Property law is booming but lawyers aren't getting the recognition they should be: Nigel Richards, the general manager of McConnell Property, gives us some quick how-to tips
“On a major development we recently unveiled in New Zealand’s heartland, I realised that even though lawyers played an integral role in getting the project underway and completed, very rarely were they acknowledged as a partner in the same way that architects, funders, builders – and developers are given kudos - and that’s something we should look to change.”
Richards offers a few tips on how legal firms and practitioners can make some small changes to their dealings with the property development sector for better stakeholder outcomes, enhanced relations and negotiations - and a mention in that next building opening:
1. Rethink pricing structures to get projects across the line
One of the toughest issues for the development sector is getting a good handle on pricing from the legal community. At the proposal and feasibility stage for any project - large, small, residential, industrial or office - there are legal costs associated with Due Diligence, acquisition, planning, sales and marketing, leasing, finance, construction and divestment.
When we are putting together those spreadsheets, it can often be no better than an educated guess when it comes to legal fees - so our message to the legal sector would be this: help us get projects across the line with structure and certainty around legal costs. A few firms have been moving to a fixed-fee or pain-share, gain-share arrangement, but there’s still room for alternative approaches.
2. Are your family trusts investors or developers?
What we are seeing in Canterbury in particular, is that family trusts or individuals (rather than institutional investors) have had their buildings taken out by the earthquakes, they’ve had an insurance pay out, and now they are trying their hand at development. The trouble is, being a passive investor, and being an active developer are two completely different ballgames, so we’ve seen a few projects fall over before they even get underway or worse still once they are underway.
Lawyers working with the likes of family trusts should be aware of this potentially problematic trend, and consider the benefits of introducing a trustworthy development partner to provide professional support to your clients to assist in walking through the minefields and ensure they maximise their investment value.
3. Connect your clients to development opportunities
Lawyers are perhaps one of the most connected and networked professions out there. We’d say there is certainly scope for lawyers to generate more opportunity for their clients, for their own firm and for development partners. With all due respect to legal privilege and the confidential client-attorney relationship, we see significant opportunity for mutually beneficial business between these three parties. So often it’s a case of putting the right people in touch with the right opportunity.
4. Create the space for offshore investment into local development
There’s been a tangible rise in offshore capital flowing into Kiwi property opportunities. We know from conversations in the market that many lawyers are scratching their heads at connecting their clients with the right developers - particularly when working with investors from the greater Asian market, because there is client demand for development partners who command longevity, trust and credibility in the market.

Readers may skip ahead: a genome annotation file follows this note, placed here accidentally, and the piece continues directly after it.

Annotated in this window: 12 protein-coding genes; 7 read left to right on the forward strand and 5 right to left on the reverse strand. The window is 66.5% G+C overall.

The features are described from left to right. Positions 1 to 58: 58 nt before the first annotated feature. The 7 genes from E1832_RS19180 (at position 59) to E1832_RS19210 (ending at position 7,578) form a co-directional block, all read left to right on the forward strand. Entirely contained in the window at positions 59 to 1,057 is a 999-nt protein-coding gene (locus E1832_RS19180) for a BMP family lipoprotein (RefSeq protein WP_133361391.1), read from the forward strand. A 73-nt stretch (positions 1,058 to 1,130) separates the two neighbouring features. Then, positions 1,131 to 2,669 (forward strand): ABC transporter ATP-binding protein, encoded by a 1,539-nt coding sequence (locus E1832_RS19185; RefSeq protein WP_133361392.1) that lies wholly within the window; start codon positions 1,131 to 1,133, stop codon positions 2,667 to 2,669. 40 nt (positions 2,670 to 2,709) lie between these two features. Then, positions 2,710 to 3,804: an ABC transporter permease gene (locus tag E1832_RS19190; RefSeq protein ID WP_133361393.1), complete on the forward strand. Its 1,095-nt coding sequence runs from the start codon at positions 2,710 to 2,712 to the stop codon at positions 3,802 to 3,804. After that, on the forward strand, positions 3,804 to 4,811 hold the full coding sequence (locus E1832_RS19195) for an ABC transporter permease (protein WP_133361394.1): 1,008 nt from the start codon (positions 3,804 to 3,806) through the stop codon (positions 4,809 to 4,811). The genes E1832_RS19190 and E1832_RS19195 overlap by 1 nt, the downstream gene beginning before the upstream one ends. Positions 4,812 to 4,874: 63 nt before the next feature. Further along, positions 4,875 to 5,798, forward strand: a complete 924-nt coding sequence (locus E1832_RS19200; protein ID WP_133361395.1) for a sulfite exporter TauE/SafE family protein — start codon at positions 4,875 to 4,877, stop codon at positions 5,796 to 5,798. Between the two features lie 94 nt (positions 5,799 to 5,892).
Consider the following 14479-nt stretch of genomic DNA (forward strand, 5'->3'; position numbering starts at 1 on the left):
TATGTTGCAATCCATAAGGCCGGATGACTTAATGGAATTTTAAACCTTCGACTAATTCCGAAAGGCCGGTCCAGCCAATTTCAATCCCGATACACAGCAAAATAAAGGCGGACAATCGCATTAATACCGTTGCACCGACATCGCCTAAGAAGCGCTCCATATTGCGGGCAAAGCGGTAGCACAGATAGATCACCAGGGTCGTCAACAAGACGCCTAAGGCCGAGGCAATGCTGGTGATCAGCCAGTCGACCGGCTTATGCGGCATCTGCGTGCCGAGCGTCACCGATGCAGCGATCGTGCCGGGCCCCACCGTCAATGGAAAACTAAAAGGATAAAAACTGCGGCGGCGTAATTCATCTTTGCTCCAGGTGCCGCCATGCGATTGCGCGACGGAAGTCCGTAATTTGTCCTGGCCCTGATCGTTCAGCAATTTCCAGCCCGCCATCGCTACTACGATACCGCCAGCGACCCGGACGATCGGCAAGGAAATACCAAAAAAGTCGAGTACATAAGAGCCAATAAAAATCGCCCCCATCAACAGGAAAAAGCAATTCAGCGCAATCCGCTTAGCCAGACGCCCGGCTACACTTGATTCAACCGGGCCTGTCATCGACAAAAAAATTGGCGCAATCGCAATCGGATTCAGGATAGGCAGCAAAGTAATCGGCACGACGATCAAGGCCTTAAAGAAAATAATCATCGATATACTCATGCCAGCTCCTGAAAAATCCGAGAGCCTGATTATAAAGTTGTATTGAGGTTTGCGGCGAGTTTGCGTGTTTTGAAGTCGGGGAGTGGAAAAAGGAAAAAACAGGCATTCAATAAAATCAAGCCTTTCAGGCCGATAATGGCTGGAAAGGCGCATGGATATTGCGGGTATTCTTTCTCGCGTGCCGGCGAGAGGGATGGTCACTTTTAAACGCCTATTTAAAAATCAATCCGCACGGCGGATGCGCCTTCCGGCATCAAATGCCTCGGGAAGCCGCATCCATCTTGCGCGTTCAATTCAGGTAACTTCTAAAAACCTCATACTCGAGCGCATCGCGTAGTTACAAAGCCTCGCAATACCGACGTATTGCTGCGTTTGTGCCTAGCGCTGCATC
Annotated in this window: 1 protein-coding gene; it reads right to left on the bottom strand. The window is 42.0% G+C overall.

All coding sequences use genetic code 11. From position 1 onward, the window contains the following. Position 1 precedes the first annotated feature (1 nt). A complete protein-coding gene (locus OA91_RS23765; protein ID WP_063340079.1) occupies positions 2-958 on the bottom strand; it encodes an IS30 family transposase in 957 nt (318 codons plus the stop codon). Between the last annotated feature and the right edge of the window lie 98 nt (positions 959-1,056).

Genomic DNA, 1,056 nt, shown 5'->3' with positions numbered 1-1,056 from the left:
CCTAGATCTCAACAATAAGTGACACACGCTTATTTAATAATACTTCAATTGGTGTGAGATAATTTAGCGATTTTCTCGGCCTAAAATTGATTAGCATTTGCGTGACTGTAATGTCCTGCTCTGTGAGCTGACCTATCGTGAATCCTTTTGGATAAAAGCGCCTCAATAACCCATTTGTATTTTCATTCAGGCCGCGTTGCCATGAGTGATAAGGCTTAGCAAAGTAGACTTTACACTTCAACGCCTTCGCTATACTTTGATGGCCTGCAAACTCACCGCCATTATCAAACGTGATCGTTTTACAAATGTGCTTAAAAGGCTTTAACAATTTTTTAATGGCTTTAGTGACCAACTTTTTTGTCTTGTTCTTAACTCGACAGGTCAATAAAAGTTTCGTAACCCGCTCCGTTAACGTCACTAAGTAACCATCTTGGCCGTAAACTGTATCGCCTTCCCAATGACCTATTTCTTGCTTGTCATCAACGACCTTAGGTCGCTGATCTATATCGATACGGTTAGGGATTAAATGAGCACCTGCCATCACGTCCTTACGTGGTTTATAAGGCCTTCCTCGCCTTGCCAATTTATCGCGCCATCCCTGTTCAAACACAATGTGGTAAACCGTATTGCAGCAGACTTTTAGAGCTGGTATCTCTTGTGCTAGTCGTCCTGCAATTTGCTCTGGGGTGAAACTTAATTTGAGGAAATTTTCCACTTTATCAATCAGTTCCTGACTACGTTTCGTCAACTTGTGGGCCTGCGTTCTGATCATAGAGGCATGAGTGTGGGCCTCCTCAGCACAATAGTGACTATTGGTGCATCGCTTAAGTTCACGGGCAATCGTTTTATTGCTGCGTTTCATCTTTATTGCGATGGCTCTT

The more aware you are of who the credible developers are, the better placed you are to advise your offshore clients on astute development and investment prospects. We’re not all white shoe, gold chain rouges, and it pays to know the difference. Furthermore most developers’ key concern up-front is the exit strategy, so having a take-out investor that is prepared to assist by way of a pre-commitment to investment early under an exclusive arrangement is music to a developer’s ears.
5. Use simple language to get smart outcomes
We love it when lawyers use Plain English in their documents. It enhances understanding, enables good decision-making, and mitigates confusion. Keep it coming because everyone benefits. Enough said!
6. Be realistic about risk, without documenting Armageddon
This is perhaps one of the most complex (and, if we’re honest, damaging) practices we see from the legal sector – an overzealous approach to drafting risk into documents. Don’t get me wrong, of course we have to be aware about the risk reward continuum, but writing often implausible risk into a development simply means that we build that cost in, and it can kill deals.
Most of the time the risk factors outlined will never materialise, so let’s get some healthy pragmatism around documenting risk as it applies to legal process.
7. Support heads of agreement and help facilitate, not create barriers to understanding
Few things pain me more than getting a handshake on deal with a prospective partner or stakeholder, where everything is understood in principle through a Heads of Agreement or MoU and then we both get our lawyers in to finalise the relevant Agreement(s). Weeks later we’re all at loggerheads over points that were never raised or seen as a problem when we shook hands. Help us facilitate negotiations, not turn a three or four page agreement into a thirty page manuscript. Remember a developer’s greatest enemy is time especially if the clock is ticking on finance commitments.
8. Adapt to the times and the market – and reap the benefits
We are highly aware of the value of being quick to adapt to the market and the changing times. Whether that’s changing the typologies of a large-scale residential development to fit the changing home purchase trends, or seeking alternative funding sources, our mantra is often ‘adapt or die’. Professional product development companies are open to productive, profitable, and mutually-beneficial partnerships with progressive legal firms.